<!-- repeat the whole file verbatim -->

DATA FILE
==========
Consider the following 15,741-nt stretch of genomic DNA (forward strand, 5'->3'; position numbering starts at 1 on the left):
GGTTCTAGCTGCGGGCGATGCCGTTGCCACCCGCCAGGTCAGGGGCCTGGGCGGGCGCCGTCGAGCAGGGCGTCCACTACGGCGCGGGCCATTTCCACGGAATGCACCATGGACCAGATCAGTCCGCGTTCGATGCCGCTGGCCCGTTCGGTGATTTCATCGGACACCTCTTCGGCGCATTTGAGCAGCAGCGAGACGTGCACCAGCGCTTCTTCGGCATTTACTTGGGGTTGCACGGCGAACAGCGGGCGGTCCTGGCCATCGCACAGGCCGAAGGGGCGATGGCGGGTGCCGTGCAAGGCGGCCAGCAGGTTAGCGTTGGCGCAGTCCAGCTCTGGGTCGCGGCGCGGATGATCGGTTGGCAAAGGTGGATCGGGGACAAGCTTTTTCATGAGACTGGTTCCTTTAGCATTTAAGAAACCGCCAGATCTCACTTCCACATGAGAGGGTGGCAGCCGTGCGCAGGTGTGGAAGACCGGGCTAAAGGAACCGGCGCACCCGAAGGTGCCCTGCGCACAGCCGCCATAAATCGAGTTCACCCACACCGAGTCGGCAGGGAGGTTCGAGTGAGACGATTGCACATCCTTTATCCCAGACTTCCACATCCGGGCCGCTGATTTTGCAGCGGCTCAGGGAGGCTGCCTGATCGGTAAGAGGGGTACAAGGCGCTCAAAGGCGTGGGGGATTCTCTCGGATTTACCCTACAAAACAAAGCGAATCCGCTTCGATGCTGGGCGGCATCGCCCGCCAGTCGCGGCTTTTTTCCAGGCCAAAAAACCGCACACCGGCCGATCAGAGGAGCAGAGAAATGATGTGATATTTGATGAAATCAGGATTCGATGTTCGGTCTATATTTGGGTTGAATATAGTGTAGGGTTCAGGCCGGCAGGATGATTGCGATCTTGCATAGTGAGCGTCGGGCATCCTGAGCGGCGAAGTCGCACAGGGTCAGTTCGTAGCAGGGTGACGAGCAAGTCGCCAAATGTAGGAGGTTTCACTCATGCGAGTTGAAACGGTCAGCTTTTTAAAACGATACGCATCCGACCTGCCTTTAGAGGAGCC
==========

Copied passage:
Consider the following 15,741-nt stretch of genomic DNA (forward strand, 5'->3'; position numbering starts at 1 on the left):
GGTTCTAGCTGCGGGCGATGCCGTTGCCACCCGCCAGGTCAGGGGCCTGGGCGGGCGCCGTCGAGCAGGGCGTCCACTACGGCGCGGGCCATTTCCACGGAATGCACCATGGACCAGATCAGTCCGCGTTCGATGCCGCTGGCCCGTTCGGTGATTTCATCGGACACCTCTTCGGCGCATTTGAGCAGCAGCGAGACGTGCACCAGCGCTTCTTCGGCATTTACTTGGGGTTGCACGGCGAACAGCGGGCGGTCCTGGCCATCGCACAGGCCGAAGGGGCGATGGCGGGTGCCGTGCAAGGCGGCCAGCAGGTTAGCGTTGGCGCAGTCCAGCTCTGGGTCGCGGCGCGGATGATCGGTTGGCAAAGGTGGATCGGGGACAAGCTTTTTCATGAGACTGGTTCCTTTAGCATTTAAGAAACCGCCAGATCTCACTTCCACATGAGAGGGTGGCAGCCGTGCGCAGGTGTGGAAGACCGGGCTAAAGGAACCGGCGCACCCGAAGGTGCCCTGCGCACAGCCGCCATAAATCGAGTTCACCCACACCGAGTCGGCAGGGAGGTTCGAGTGAGACGATTGCACATCCTTTATCCCAGACTTCCACATCCGGGCCGCTGATTTTGCAGCGGCTCAGGGAGGCTGCCTGATCGGTAAGAGGGGTACAAGGCGCTCAAAGGCGTGGGGGATTCTCTCGGATTTACCCTACAAAACAAAGCGAATCCGCTTCGATGCTGGGCGGCATCGCCCGCCAGTCGCGGCTTTTTTCCAGGCCAAAAAACCGCACACCGGCCGATCAGAGGAGCAGAGAAATGATGTGATATTTGATGAAATCAGGATTCGATGTTCGGTCTATATTTGGGTTGAATATAGTGTAGGGTTCAGGCCGGCAGGATGATTGCGATCTTGCATAGTGAGCGTCGGGCATCCTGAGCGGCGAAGTCGCACAGGGTCAGTTCGTAGCAGGGTGACGAGCAAGTCGCCAAATGTAGGAGGTTTCACTCATGCGAGTTGAAACGGTCAGCTTTTTAAAACGATACGCATCCGACCTGCCTTTAGAGGAGCC